Riley McCusker’s all-around second place at the U.S. Classic in Ohio two weeks ago was no fluke.
It was the result of a thoughtful, disciplined approach with coach Maggie Haney's New Jersey-based MG Elite team helping her produce her best when it mattered most.
Haney’s exacting eye has quickly produced a handful of talented athletes, including Olympic champion Laurie Hernandez.
And with Tokyo 2020 less than two years away, McCusker hopes her success at the Classic was just the first step.
RILEY'S RAPID RISE
In 2015, McCusker left her training base near her home in Connecticut to work with Haney.
She had seen the success of Haney’s two protégés – Hernandez and Jazzy Foberg – and wanted a piece of the action.
Hernandez went on to win team gold and balance beam silver at Rio 2016 while Foberg, a surprise U.S. junior champion in 2014, is currently a stand-out gymnast at the University of Florida.
The move, however, did not come without sacrifice.
McCusker lived away from her family, staying with a host family near MG Elite for a year.
But the chance to train with Haney was worth it.
"It’s been amazing – she's the best coach in the world." - Riley McCusker on Maggie Haney
"I just have so much respect for her. We all have our personal relationship with her, and I think that's really special."
McCusker travelled back to Connecticut on weekends before her family relocated to New Jersey in November 2016.
The move came after some impressive results in a short time, with McCusker not even considered an elite gymnast before hooking up with Haney.
"When she first came, I would say she was very, very fresh," said Haney.
"Very eager and excited to learn… she had nice flexibility, and she had good basic bar skills. It gave me a lot to work with."
And work with it, she did.
In June 2016, McCusker finished second in the junior elite all-around at the U.S. nationals in St. Louis.
That marked her out as one to watch in the year after the Olympics when the stars of Rio stepped away.
INTO THE SENIORS
McCusker made her senior international debut in early 2017 at the American Cup, representing the United States along with 2016 Olympic alternate Ragan Smith.
The competition, held near her new home in New Jersey, was to be her coming out party, a chance to show the world that Haney had another budding champion.
But the occasion got to her, and mistakes on the uneven bars and balance beam dropped her down the standings before she finished strongly on the floor.
Haney said, "She had never competed internationally. The focus was really on learning how to compete and how to prepare for competition, and, then, handle competitions.
"We were really focusing on competitions because she had not really competed in the elite world."
McCusker came back with a strong showing at the Jesolo Trophy in Italy a few weeks later, winning the team, all-around and balance beam gold medals.
She looked well on her way to a spot on the American team for the World Championships and contending for medals, but injuries intervened.
"Last year, around the time of [nationals], I had a really bad hamstring injury, and I was unable to keep going for the Worlds," said McCusker. "It was devastating at first."
McCusker spent around four months completely "shut down" – not doing any gymnastics.
She went to the gym every day in tracksuits and watch as her teammates worked away.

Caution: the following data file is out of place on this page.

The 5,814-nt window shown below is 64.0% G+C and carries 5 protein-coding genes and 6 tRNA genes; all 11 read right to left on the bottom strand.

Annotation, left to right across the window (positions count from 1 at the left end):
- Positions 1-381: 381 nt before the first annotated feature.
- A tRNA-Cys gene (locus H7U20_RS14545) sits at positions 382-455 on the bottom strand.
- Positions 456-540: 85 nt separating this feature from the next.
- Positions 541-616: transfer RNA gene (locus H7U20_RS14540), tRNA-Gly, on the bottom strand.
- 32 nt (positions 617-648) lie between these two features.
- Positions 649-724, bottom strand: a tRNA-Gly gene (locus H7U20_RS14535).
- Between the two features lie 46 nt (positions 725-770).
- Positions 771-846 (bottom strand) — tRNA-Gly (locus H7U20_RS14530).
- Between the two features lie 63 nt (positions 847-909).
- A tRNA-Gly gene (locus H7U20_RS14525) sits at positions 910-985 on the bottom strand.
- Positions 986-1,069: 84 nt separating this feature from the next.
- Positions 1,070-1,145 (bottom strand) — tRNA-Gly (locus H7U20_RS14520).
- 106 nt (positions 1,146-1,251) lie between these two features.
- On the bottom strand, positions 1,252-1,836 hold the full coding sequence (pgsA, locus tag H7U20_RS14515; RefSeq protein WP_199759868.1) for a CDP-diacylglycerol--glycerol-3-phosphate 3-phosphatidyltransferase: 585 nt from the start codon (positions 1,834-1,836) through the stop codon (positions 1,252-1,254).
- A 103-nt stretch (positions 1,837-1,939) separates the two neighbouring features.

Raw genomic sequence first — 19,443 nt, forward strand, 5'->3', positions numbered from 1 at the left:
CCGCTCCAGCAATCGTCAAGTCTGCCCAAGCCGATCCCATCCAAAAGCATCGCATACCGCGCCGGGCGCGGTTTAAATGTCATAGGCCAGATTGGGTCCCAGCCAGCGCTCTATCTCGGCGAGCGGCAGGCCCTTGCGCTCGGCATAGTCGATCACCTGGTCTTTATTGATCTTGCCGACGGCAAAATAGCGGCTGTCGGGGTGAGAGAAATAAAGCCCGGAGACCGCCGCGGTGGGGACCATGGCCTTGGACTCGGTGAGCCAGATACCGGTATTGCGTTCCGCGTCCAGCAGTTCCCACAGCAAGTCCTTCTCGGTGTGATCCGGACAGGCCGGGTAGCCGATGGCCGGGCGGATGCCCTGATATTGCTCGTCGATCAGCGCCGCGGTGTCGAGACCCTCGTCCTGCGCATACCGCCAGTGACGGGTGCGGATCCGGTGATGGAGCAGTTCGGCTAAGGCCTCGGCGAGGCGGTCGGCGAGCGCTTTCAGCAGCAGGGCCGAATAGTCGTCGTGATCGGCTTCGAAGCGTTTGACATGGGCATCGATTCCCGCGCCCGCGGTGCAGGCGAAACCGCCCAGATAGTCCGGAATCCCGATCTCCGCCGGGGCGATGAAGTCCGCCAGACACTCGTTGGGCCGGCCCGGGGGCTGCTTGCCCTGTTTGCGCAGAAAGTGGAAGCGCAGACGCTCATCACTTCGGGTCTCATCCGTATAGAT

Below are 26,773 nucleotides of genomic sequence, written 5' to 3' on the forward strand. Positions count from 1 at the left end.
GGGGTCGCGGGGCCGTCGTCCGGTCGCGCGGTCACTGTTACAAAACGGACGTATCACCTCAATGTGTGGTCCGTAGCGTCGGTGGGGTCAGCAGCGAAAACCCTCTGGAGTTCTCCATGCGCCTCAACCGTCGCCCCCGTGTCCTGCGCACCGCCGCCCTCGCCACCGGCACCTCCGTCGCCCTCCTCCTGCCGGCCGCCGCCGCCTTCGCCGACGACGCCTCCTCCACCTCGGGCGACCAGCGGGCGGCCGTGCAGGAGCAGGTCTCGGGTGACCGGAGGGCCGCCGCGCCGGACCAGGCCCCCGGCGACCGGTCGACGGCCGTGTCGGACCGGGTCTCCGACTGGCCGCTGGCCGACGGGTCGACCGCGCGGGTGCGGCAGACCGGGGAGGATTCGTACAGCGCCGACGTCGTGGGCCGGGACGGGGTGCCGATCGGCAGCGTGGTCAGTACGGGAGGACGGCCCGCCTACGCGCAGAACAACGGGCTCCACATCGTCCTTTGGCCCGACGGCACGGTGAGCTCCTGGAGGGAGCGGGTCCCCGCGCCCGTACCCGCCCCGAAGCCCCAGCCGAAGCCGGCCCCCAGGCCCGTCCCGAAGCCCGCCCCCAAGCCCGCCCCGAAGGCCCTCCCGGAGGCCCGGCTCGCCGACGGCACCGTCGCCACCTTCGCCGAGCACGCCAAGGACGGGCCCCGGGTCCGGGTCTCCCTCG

Eventually, she started with rehab and then the long, difficult process of building back her skills and endurance.
"Last year, she kind of had little things – like a lot of little things," said Haney. "I felt like we kept having to cram to get ready for each competition."
This year, Haney has changed the focus from getting experience in competition to being strategic with when McCusker gets up for competitions.
"With all of the things that are going on in USA Gymnastics, I definitely didn't find it necessary to push her to get out there when there weren't even really international competitions where she could compete and represent our country,” said Haney.
"I thought it was just kind of a good year for her to back off and rest and slow down and then, not go to competition until she was really ready."
McCusker certainly looked ready at the end of July, beating 2017 all-around world champion Morgan Hurd to take second in the all-around at the U.S. Classic.
Only the great Simone Biles finished ahead of her in Columbus, Ohio.
The 17-year-old won the uneven bars and was runner-up to Biles in the balance beam.
As good as they were, the results were not the focus.
McCusker just wanted to get back into competition after almost a full year away, focus on her technique and see what happened.
Needless to say, Haney was happy with the result but said it was no surprise to her as she has always believed that McCusker has what it takes to be one of the top gymnasts in the United States.
The bigger challenge in 2018 has been reassuring McCusker that their hard work will not go to waste as uncertainty grips USA Gymnastics following the Larry Nassar scandal.
"I just try to tell her that USA Gymnastics is going to put a team out at Worlds, and they're going to put a team out at the Olympics. That’s definitely going to happen," Haney said.
"There’s going to be a governing body that wants our best athletes to compete at Worlds and to compete at the Olympics."
And a year after injury denied McCusker a first tilt at glory on the world stage, she is ready to take another step toward that goal at this week's national championships in Boston.
"I feel like it's just motivated me, honestly. Seeing what I missed out on just lit a fire." - Riley McCusker
McCusker is the defending champion in the uneven bars and was second in the balance beam and third in the all-round 12 months ago.
While Biles is the hot favourite having missed last year's event, her young rival is hopeful of backing up her Classic performance.